Originally posted at Cal Watchdog.
By Wayne Lusvardi.
The cities of Encinitas and Del Mar in San Diego County have appealed to the California Public Utilities Commission opposing the use of gas-fired power plants to replace lost power from the San Onofre nuclear power plant. San Onofre was shut down due to mechanical design flaws. The City of Solana Beach is about to follow suit.
If taken to its extreme, these cities could have no backup power when the sun doesn’t shine and the wind doesn’t blow. Moreover, depending on solar farms for daytime base-load power creates a fast ramping-down problem at sunset each day when the sun’s radiant energy is fading.
Wind energy typically isn’t available until early morning hours, if at all. The only reliable backup is natural gas-fired power plants. But that information hasn’t deterred municipal opposition to new gas-powered plants in San Diego County.
KBPS public radio and TV quotes SDG&E spokeswoman Stephanie Donovan that her “company needs to use all its options, and the (proposed) Pio Pico plant would be able to generate 300 megawatts of power.” Donovan added that to “maintain some traditional base load natural gas-fired power plants, Pio Pico…will help provide stability of the grid and the reliability of the system overall.”
Judge urges approval of Pio Pico gas-powered plant
On Jan. 7, an administrative law judge impelled the CPUC to authorize construction of the Pio Pico Energy Center. The power plant would be located in Otay Mesa along the U.S.-Mexico border about 35 miles south of the three cities.
Pio Pico would be a “peaker” plant geared to generate energy only at peak hours of each day. And because peaker plants are idle much of the time, the rate for their power has to be higher to cover their construction and operating costs.
The CPUC rejected the Pio Pico Energy Center last year because there was no need for its electricity until 2018. But that was before the San Onofre Nuclear Generating Station decommissioning was begun last year. San Onofre supplied 20 percent of San Diego’s power demand.
124 percent price increase for peak power
According to EnergyNewsData.com, peak hour electricity prices for Jan. 3 added about 5 cents per kilowatt-hour to the off-peak hour price of about 4.2 cents per kilowatt-hour, a 124 percent increase:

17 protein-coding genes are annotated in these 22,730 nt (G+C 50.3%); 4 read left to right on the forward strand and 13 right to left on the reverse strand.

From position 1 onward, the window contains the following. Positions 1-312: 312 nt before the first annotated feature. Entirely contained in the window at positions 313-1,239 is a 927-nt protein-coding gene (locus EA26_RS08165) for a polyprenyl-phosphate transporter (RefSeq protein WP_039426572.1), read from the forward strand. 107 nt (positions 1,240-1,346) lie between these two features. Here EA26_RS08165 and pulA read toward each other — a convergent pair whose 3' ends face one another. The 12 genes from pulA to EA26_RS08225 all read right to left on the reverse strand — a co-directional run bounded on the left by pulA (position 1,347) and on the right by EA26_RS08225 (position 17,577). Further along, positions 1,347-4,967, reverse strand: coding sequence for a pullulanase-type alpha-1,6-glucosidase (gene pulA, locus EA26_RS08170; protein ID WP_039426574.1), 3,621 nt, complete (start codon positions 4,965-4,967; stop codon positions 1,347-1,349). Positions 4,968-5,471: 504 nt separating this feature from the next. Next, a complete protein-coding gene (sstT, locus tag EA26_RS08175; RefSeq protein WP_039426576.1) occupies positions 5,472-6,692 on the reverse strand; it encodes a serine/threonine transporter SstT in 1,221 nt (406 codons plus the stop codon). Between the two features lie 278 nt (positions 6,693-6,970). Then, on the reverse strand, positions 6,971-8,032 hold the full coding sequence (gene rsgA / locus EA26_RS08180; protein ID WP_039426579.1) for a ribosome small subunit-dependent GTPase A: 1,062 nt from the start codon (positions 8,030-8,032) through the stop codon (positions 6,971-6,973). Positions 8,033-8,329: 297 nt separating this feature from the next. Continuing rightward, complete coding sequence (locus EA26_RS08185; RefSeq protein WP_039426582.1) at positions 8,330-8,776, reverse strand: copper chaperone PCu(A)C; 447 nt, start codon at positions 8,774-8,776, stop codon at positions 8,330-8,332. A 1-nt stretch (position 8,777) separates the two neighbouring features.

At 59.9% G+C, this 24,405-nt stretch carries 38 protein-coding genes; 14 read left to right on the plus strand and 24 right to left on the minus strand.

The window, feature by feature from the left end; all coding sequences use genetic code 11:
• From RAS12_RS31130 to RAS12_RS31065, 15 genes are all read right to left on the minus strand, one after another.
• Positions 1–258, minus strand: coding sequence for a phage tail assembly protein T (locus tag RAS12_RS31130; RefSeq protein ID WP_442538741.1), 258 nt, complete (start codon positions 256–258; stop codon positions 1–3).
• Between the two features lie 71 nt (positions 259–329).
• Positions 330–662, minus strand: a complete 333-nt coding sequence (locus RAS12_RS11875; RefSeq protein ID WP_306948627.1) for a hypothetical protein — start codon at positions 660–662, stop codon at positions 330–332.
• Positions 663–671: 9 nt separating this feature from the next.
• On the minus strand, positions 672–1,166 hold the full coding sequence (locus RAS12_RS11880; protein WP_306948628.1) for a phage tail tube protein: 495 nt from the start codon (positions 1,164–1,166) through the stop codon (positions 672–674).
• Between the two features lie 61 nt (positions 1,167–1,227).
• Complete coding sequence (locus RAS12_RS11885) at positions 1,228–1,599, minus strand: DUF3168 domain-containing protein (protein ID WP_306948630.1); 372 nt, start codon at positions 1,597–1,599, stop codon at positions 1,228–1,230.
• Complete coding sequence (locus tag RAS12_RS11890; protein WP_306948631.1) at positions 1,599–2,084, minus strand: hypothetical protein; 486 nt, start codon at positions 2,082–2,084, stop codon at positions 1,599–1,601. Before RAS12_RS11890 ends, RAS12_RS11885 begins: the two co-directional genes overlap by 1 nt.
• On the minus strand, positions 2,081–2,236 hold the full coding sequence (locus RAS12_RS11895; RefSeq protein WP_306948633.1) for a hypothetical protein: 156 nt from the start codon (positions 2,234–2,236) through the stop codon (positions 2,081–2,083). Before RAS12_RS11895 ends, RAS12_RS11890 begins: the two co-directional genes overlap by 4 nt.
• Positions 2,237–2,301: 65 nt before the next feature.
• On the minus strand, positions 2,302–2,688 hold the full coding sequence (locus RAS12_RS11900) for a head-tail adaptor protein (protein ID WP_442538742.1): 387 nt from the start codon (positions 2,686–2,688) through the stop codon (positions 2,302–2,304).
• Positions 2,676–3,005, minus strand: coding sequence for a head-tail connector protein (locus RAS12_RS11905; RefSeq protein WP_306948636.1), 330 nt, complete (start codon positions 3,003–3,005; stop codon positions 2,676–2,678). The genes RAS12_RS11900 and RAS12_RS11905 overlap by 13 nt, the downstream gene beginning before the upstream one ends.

Off-Peak Hour Price: $0.042/kwh
Peak Hour Premium: $0.051/kwh
Total Peak Hour Price: $0.092/kwh
Percent Added: +124 percent
Fact check: “SDG&E does not have solar in financial plan”
Solana Beach Deputy Mayor Lesa Heebner asserted, “There’s all sorts of capacity for clean energy that will be able to take up the slack. It’s not in SDG&E’s financial plan to have solar rooftops in their portfolio as a generator, because they can’t control it.”
A fact check of the online database for the California Solar Initiative indicates San Diego County had the highest number of applications (about 16,000) for solar rooftop installations in all of California. SDG&E’s 3,284,000 other customers subsidized the 16,000 rooftop-solar installations in San Diego County.
No water desalination without Encina gas plant
Another new gas-powered plant is proposed for construction in 2017 in Carlsbad when the existing 965-megawatt water-cooled Encina Plant owned by NRG Energy is shut down. The existing Encina Plant has to be decommissioned to comply with a new law prohibiting coastal power plants from using ocean water to cool their turbines due to impacts on fish larvae.
A water desalinization plant also planned by the San Diego County Water Authority to be co-located on the Encina plant site will use excess heat from the new gas-fired power plant to reduce energy costs. Without the new gas co-generation plant, the desalination plant would have no source of power.
A recent opinion poll found that 56 percent of electricity ratepayers wanted clean, renewable power to replace the lost power from San Onofre. The Sierra Club is an opponent of the new gas plants and funded the poll.
The three cities along California’s San Diego coastline no longer want clean, cheap and reliable electric power from the San Onofre Nuclear Power Plant. This is despite a power engineer recently claiming that San Onofre could still be operated safely if it was just run at less capacity. These cities favor replacing San Onofre’s nuclear power with clean, but pricey and sporadic, green power.
It is still not clear, however, what could provide backup power to sporadic green power plants other than gas-fired power plants that have quick ramping up capabilities.